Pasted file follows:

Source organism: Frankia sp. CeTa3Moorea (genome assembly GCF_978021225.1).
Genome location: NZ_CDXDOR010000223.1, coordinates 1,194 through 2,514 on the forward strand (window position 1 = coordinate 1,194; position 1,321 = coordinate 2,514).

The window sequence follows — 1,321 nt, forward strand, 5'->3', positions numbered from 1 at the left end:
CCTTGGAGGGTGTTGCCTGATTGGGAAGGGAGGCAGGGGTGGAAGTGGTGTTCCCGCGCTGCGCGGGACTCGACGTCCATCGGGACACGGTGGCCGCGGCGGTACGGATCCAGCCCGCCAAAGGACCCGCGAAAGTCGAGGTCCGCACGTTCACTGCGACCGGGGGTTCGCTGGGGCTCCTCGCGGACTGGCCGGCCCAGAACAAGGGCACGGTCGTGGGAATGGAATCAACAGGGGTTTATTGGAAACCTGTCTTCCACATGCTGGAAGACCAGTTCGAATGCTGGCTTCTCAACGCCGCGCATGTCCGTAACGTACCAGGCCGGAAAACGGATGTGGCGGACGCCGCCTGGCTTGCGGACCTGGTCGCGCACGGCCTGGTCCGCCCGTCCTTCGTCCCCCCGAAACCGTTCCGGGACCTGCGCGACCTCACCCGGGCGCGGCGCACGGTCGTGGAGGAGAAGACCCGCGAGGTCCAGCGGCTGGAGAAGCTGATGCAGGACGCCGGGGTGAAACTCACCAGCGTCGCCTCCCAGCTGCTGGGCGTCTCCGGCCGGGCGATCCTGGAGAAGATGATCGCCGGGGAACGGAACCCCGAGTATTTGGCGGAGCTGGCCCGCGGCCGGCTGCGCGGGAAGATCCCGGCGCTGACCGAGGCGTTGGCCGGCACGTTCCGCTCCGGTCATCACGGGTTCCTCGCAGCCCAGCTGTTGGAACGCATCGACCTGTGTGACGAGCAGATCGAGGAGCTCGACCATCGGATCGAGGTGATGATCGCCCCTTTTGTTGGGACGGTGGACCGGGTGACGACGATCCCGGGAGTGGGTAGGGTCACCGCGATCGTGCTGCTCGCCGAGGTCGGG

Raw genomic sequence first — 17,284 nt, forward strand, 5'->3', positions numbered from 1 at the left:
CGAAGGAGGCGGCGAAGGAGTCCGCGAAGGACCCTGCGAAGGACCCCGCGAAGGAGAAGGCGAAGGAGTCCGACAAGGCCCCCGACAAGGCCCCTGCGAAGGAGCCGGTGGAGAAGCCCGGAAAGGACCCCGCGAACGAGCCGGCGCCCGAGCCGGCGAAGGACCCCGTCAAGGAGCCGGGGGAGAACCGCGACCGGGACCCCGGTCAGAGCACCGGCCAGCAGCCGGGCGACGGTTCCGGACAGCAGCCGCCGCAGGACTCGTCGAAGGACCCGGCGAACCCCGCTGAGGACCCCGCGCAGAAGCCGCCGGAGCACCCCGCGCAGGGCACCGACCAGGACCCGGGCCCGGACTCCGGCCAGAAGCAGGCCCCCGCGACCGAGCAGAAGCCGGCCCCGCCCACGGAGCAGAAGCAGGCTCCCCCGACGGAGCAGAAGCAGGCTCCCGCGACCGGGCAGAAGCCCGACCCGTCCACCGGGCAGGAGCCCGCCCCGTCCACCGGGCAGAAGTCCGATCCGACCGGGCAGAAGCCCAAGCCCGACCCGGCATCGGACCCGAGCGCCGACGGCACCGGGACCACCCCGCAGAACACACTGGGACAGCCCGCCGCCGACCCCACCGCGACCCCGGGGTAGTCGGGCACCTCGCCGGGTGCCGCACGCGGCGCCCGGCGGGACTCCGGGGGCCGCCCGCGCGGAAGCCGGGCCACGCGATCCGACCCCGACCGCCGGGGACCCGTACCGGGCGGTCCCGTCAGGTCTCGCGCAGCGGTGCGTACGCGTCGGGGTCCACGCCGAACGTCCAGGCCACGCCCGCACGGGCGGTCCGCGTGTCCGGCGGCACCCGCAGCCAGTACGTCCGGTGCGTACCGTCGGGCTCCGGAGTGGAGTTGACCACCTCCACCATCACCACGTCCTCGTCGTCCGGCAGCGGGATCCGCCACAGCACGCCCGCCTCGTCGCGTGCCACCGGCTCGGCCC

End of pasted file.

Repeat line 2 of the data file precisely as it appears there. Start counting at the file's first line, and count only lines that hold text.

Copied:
Genome location: NZ_CDXDOR010000223.1, coordinates 1,194 through 2,514 on the forward strand (window position 1 = coordinate 1,194; position 1,321 = coordinate 2,514).